Jan 4, 2006 (CIDRAP News) – Turkey today confirmed two human cases of avian influenza, contradicting earlier statements and marking the disease’s first attack on people outside East Asia, according to news reports this afternoon.A 14-year-old boy who died Jan 1 and a sister who is hospitalized in serious condition both tested positive for avian flu, according to news reports quoting Turkish Health Minister Recep Akdag. He said a third sibling also has a suspected case.Two days ago Turkish officials said the two young people and two other siblings had tested negative for avian flu. The children had helped raise poultry on a farm in eastern Turkey and had been in contact with sick birds, the Associated Press reported.Akdag did not say if the two patients tested positive for the H5N1 virus specifically. But Michael T. Osterholm, PhD, MPH, director of the University of Minnesota Center for Infectious Disease Research and Policy, publisher of this Web site, said he was told the virus was confirmed as H5N1.”The lab in Turkey that ran the most recent tests is a very competent lab that’s been collaborating with WHO [the World Health Organization] in the past, and there’s no reason to doubt these results,” Osterholm told CIDRAP News.The WHO’s human avian flu case count, which at this writing did not show the Turkish cases, lists 142 cases with 74 deaths. They include cases in Vietnam, Thailand, China, Indonesia, and Cambodia.An Agence France-Presse (AFP) report today said nine people have been hospitalized with a fever and cough in the city of Van, where the 14-year-old died.The confirmed case-patients came from the town of Dobubeyazit, about 40 miles from Aralik, where Turkish authorities last week reported an H5 virus in chickens, the AP report said. Turkey’s first H5N1 outbreak in poultry was reported Oct 5 on a farm in Kiziksa, in the northeast, according to AFP.Commenting on the cases, Osterholm said, “This should not be considered unexpected. There were sick birds, and the family had contact with them.””This does not mean we’re closer to a pandemic; it means that the situation in Southeast Asia is moving,” he said. Bird populations and the “density” of the H5N1 virus in birds remain much greater in East Asia than elsewhere, and the risk of an emerging pandemic strain is still greatest there, he added.However, he said, “The fact that there’s more virus circulating in more birds around the world means there’s a greater likelihood of mutational change” that could lead to a pandemic strain.
A block maker was in the wee hours of Monday morning found lying a short distance away from his East Bank Demerara (EBD) home with gaping wounds to his head and face.Munir Amin of Lot 51 First Street, Garden of Eden, EBD, is in a critical condition at the Georgetown Public Hospital (GPHC). According to reports, the injured 31-year-old man was discovered lying in a pool of blood at about 03:30h by a villager, who in turn alerted his parents.His father, Noel Seu told Guyana Times that his son left home at about 17:00h toInjured: Munir Aminattend a wedding at Hope, EBD and at about 03:30h, he was informed that the young man was lying on the roadway in an unconscious state.Without hesitation, the father stated that he picked up his son and rushed him to the Diamond Diagnostic Centre where he was treated and transferred to the GPHC.The father explained that when he received the news, he rushed to the scene only to see a gaping wound to his son’s head, with his eyes bulging out. At that time, he could not say if his son was attacked and beaten or if he was a victim of a hit-and-run accident.Further, Seu noted that his son was at the wedding since his friend confirmed this. When asked if he had an issue with anyone at the wedding, the father in distress stated that his son would often walk away from trouble.“He is not someone who would start a fight and at the same time, he is not someone who will stay when a fight is going on… He has a lot of friends and he is a peaceful chap,” the father stated. The man explained that a report was lodged at the Grove Police Station and is hopeful that a thorough investigation is conducted.“The people that live next to where they find meh son, got cameras on them house. So when I leave the hospital this afternoon (Monday), I will stop at the Grove Police Station and tell them so that they can go collect it and see what really happen to meh son,” the man added.He farther explained that his son underwent a CT-Scan after which he was taken to theater for emergency surgery. The young man resides at his parents’ home at Garden of Eden.Meanwhile, the Police in a release to the media revealed they are investigating the incident.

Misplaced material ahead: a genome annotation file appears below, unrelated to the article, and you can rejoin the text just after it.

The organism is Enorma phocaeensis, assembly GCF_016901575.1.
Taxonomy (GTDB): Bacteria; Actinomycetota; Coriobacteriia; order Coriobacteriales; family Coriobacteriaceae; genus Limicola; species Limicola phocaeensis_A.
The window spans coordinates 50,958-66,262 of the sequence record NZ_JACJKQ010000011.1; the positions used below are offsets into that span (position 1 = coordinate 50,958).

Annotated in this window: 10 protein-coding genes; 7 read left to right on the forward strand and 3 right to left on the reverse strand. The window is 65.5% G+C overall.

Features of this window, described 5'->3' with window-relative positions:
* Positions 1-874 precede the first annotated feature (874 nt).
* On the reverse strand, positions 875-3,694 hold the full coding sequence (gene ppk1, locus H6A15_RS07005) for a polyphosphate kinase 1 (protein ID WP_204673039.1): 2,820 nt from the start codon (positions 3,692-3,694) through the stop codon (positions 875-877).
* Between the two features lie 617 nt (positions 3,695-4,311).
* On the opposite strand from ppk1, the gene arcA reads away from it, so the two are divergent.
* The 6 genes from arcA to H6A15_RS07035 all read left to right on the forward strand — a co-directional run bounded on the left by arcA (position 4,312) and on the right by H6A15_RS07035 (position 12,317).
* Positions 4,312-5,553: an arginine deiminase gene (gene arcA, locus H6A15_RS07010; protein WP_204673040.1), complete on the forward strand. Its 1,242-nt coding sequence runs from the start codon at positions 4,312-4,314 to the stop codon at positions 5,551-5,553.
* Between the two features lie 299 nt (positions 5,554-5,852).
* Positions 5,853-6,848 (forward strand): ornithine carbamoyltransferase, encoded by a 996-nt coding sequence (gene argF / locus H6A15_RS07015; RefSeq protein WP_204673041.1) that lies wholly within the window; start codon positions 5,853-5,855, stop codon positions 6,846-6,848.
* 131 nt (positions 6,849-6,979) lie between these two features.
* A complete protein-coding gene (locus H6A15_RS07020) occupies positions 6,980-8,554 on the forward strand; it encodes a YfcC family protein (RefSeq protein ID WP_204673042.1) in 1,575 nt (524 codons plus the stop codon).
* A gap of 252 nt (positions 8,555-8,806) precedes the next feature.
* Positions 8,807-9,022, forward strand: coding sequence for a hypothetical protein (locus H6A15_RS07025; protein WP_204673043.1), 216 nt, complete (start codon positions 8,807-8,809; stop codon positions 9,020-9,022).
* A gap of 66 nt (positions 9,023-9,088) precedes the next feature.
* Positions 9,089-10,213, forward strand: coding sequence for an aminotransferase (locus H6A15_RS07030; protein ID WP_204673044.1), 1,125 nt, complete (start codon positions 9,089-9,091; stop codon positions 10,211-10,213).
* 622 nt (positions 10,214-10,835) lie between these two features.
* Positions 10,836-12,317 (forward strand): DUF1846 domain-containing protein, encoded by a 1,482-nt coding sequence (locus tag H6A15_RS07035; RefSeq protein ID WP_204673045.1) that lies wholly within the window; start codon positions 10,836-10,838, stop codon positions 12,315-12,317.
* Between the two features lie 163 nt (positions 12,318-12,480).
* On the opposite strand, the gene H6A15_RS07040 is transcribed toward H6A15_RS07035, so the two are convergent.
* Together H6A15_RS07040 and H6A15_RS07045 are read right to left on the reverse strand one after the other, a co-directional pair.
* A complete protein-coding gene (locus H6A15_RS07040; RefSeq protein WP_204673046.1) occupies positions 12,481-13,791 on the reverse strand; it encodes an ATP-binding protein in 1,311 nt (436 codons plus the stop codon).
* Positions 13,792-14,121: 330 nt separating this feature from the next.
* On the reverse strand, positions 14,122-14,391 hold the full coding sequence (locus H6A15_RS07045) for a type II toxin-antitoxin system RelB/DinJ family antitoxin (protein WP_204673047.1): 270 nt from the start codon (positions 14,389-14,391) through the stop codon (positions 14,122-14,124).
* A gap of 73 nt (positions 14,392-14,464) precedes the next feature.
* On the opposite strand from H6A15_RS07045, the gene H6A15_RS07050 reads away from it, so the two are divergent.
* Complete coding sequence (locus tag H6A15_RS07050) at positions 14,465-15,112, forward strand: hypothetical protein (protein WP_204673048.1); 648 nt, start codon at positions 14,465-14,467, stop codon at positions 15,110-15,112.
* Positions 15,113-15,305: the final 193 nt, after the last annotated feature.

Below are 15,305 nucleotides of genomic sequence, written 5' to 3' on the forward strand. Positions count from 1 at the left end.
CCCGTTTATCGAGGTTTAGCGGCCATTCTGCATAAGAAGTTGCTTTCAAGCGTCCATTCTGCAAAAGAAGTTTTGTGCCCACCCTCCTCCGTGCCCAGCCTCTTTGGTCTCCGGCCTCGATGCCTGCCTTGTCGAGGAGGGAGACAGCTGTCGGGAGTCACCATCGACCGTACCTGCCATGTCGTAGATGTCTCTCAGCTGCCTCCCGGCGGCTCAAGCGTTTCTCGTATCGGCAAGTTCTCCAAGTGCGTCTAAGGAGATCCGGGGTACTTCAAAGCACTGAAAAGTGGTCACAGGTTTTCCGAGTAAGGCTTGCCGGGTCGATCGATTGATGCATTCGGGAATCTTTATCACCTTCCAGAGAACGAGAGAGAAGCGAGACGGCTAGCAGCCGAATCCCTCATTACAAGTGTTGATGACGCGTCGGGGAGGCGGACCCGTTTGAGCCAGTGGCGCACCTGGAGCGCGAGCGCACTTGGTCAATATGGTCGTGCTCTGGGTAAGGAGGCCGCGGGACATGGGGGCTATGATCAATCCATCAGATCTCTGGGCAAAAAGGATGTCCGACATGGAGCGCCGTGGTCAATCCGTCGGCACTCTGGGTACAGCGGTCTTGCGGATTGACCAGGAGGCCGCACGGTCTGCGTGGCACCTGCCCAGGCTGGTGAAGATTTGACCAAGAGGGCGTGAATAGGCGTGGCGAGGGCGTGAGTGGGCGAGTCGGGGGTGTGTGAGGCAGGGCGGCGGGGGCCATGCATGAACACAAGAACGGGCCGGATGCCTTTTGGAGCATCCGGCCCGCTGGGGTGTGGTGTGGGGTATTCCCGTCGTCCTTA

The multimillion-dollar Child and Family Friendly Centre which will serve as a temporary shelter for the less fortunate is slated to open soon.Social Protection Minister Amna AllyThis is according to Social Protection Minister Amna Ally, who told reporters on Friday that the facility, which is the first of its kind in Guyana, was expected to be completed in another six weeks.“Actually, the outer building is completed, but there are some fineries that have to be done to make it habitable and safe. So, the opening is going to be probably by the end of September, early October,” Ally said.The facility’s purpose is to avoid separation of families and provide care for children as they transition from difficult circumstances.“There are eight family apartments, independent family apartments for families. There are also four apartments for children of different ages, boys and girls, and there is a training centre for counselling sessions. We do not want to just provide housing for persons that will be here at the facility but ensure they received every other necessity to help them transform,” Child Care and Protection Agency (CCPA) Director Ann Greene had said earlier this year.Other facilities constructed in the compound are a mess hall, administration building, storage department, coaching department and playground. Greene had highlighted that there would be strict regulations and standard operating procedures implemented to guide the acceptance of families who desire to use the facility.Three years ago, a fire gutted the previous Drop-In Centre on Hadfield Street, Georgetown. However, this newly-constructed facility will have heightened safety measures.The 2016 fire had destroyed the entire top flat of the centre’s Hadfield Street location and claimed the lives of Antonio and Joshua George, aged two and six. The preliminary report on the fire had found that the centre had systematic problems and bad policy arrangements in the event of a fire or similar emergency.A Commission of Inquiry (CoI) report into the fire conducted by Retired Colonel Windee Algernon found that the children/staffer ratio was not adhered to and that on the morning of the fire, there were not enough staff on duty to meet the needs of the children. Additionally, the house service supervisor, while she had the authority to call out more staff, failed to do so.The CoI had also found that there were written guidelines for the management of crisis situations, including fires; however, the house manager and other senior staff seemed unfamiliar with them. And so when the fire occurred, there was confusion and panic, resulting in the tragedy.Of note too is that the Inquiry found that the fire was caused by a defective electrical outlet fitted with exposed wires on the eastern wall of the girls’ dormitory.